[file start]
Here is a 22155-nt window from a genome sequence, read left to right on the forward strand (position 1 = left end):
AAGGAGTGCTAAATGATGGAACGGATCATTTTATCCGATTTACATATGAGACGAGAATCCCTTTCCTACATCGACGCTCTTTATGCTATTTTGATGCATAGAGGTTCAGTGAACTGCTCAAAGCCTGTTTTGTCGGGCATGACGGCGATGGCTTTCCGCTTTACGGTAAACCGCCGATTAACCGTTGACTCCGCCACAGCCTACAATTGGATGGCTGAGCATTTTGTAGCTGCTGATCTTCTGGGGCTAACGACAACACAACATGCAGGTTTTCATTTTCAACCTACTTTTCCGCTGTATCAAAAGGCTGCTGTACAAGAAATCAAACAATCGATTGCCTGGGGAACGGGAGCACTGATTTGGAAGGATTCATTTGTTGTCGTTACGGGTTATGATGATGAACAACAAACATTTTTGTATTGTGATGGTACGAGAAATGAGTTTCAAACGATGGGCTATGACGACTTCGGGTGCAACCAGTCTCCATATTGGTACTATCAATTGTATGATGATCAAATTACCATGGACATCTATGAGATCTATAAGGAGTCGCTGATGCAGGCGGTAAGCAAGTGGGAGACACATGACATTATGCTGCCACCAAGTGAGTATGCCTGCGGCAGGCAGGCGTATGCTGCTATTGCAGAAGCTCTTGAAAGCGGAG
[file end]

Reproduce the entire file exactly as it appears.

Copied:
Here is a 22155-nt window from a genome sequence, read left to right on the forward strand (position 1 = left end):
AAGGAGTGCTAAATGATGGAACGGATCATTTTATCCGATTTACATATGAGACGAGAATCCCTTTCCTACATCGACGCTCTTTATGCTATTTTGATGCATAGAGGTTCAGTGAACTGCTCAAAGCCTGTTTTGTCGGGCATGACGGCGATGGCTTTCCGCTTTACGGTAAACCGCCGATTAACCGTTGACTCCGCCACAGCCTACAATTGGATGGCTGAGCATTTTGTAGCTGCTGATCTTCTGGGGCTAACGACAACACAACATGCAGGTTTTCATTTTCAACCTACTTTTCCGCTGTATCAAAAGGCTGCTGTACAAGAAATCAAACAATCGATTGCCTGGGGAACGGGAGCACTGATTTGGAAGGATTCATTTGTTGTCGTTACGGGTTATGATGATGAACAACAAACATTTTTGTATTGTGATGGTACGAGAAATGAGTTTCAAACGATGGGCTATGACGACTTCGGGTGCAACCAGTCTCCATATTGGTACTATCAATTGTATGATGATCAAATTACCATGGACATCTATGAGATCTATAAGGAGTCGCTGATGCAGGCGGTAAGCAAGTGGGAGACACATGACATTATGCTGCCACCAAGTGAGTATGCCTGCGGCAGGCAGGCGTATGCTGCTATTGCAGAAGCTCTTGAAAGCGGAG